Fourth Evidence Gathering Session 20/6/17 Exeter University, St. Luke’s Campus
On a very hot day in Exeter, Commissioners Anthony Towey and Denise Cush heard eleven presentations from Jo Backus, Ed Pawson and Tatiana Wilson, John Keast, Duraid Rifai, Geoff Teece, Dave Francis, Linda Rudge, Katie Freeman, David Lundie, Emma Brennan and four students coming to the end of their PGCE in Secondary RE teaching.
As in the other evidence gathering sessions, the Commissioners were impressed by the passion and commitment of so many people to the importance of high quality religious education for our children and young people, by the knowledge and wisdom of RE professionals and also by the remarkable insights of the children and students themselves.
Nevertheless we heard about the many threats to RE, with the example of the decline in provision in Cornwall since 2010, illustrating the problems caused by changes such as academisation and reduction in funding for Local Authorities. Fewer schools are offering GCSE RS. Other (familiar) issues included the lack of specialist teachers, SACREs lacking capacity, academies without a religious character neglecting RE, Dharmic traditions such as Buddhism being misrepresented from being squeezed into models of religion taken from Abrahamic religions, and the diversity within traditions being ignored.
There appears to be general support for a clear national entitlement for all pupils, but whether this should entail a National Curriculum or whether the detailed curriculum should be created at a more local level is disputed.
We heard much about the strengths of support for RE at local and regional level, not only from SACREs where they are working well, but also grassroots initiatives where teachers are ‘doing it for themselves’, but with support from funding from charities and from professional advisers/consultants, such as Learn Teach Lead RE and NATRE hubs. Local RE works well because of the human relationships, including with faith communities. Support for SACREs is strong, but to some extent is being disentangled from support for their responsibility for locally Agreed Syllabuses.
Many would like to see the end of withdrawal where RE is academic and non-confessional. There is evidence that it is being used to create division, especially withdrawal from anything to do with Islam. It is important that RE includes the values that are shared, for example that unite Muslims and non-Muslims. Engaging first hand with religious communities through visits and visitors is vital. We need a clear picture of what counts as progression in RE. The contested meanings of terms such as ‘religion’, ‘worldview’, ‘secular’ were discussed in depth – it is important that we know how these terms are being employed in RE. The Commission was warned to avoid suggesting changes that are not necessary and might risk making things worse. We were reminded of the importance of getting political support for anything we recommend.
Everyone – including primary children – is concerned about the lack of specialist and /or well-trained teachers in RE and sees this as a priority.
We were given clear guidance from primary children who had experience of RE (or no RE) in a number of schools – RE is bad when it is only about one religion, when the teacher doesn’t know the subject, when the teacher expresses only their own opinion, or where there simply isn’t any RE. RE is good when you find out about a range of different religions and non-religious worldviews, when there is time to study in depth, when the teacher is a specialist, when different methods are used, and when children’s views as well as teachers’ are listened to.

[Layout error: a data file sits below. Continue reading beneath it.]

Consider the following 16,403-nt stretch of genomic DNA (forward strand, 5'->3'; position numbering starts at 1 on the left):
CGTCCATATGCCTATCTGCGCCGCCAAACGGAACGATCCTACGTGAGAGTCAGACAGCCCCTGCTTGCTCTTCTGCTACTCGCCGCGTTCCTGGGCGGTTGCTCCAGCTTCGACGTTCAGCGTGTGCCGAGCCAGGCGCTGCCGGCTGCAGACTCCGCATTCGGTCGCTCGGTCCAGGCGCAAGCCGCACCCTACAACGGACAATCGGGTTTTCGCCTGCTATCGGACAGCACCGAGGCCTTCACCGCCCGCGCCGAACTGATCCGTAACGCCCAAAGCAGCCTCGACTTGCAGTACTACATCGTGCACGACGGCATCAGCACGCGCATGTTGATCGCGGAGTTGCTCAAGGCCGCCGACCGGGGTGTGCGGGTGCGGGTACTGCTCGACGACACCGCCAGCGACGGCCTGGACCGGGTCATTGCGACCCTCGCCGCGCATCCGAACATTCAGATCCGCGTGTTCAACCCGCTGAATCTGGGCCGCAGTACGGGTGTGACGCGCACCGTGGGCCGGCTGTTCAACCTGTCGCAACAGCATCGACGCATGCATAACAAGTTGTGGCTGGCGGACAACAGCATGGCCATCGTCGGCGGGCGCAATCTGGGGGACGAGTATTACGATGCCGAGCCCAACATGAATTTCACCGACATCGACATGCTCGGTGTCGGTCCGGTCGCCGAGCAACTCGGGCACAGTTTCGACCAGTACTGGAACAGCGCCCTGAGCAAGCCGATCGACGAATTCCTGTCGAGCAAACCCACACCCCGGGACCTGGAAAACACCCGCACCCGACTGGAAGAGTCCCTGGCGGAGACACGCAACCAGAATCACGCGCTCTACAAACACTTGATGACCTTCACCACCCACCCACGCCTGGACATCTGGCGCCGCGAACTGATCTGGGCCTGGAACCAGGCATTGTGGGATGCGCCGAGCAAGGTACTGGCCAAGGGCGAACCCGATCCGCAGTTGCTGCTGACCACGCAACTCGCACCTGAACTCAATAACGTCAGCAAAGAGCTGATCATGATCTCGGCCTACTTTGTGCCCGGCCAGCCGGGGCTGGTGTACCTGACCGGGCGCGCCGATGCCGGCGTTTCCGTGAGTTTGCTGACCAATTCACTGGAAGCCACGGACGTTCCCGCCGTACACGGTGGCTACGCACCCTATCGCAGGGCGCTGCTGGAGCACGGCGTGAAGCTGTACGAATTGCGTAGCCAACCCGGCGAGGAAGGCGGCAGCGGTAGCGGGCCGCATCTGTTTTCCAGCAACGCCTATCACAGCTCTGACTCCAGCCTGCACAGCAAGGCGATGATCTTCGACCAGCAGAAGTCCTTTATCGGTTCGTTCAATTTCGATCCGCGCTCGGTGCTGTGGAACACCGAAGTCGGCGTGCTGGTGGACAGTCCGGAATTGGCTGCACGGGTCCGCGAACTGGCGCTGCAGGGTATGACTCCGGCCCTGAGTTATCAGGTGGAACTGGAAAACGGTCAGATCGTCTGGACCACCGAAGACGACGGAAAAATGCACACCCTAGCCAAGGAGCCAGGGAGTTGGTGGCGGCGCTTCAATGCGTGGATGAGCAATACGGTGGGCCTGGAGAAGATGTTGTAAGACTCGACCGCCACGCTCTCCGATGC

Some interesting solutions were offered for our consideration. Perhaps the problems caused by GCSE RS not being in the EBacc, and the decline of the short course due to it not counting in performance measures, could be solved by making GCSE full course (with lots of options) compulsory for all? Perhaps the strengths of local provision when not all local provision is good, could be retained by forming regional curriculum groups where stronger and weaker SACREs, academies, and teacher networks like LTLRE could join together to develop more detailed curricula which ensure that all pupils receive the national entitlement? Perhaps Regional Commissioners currently responsible for academies could oversee this? Perhaps pupils withdrawn from RE could follow a course in Ethics as an alternative?
The issue of a new name to express what contemporary RE is now elicited a number of suggestions. We heard of schools doing SPACE (Spirituality, Philosophy and Citizenship Education or PEARS (Philosophy Education and Religious Studies). PGCE students suggested Religion or Philosophy and Religion Education. Worldview Studies or Sophology (the search for and study of wisdom), were suggested by academics/consultants professionally engaged with RE.
As the Commission collects its evidence, we have become increasingly aware that the current situation is that some children and young people benefit from excellent RE, taught by teachers with a good grasp of both subject knowledge and pedagogy, and a clear vision of what they are trying to achieve. Other children are suffering from poor provision or none at all. This is an equality issue – it is simply not fair. The message to the Commission from primary children in the South West is clear – make sure children have good RE rather than bad RE and their bottom line:
‘Please make sure that all schools teach RE.’
Recently retired as Professor of Religion and Education, Bath Spa University, Deputy Editor of the British Journal of Religious Education, and once upon a time RE teacher and trainer of both primary and secondary teachers.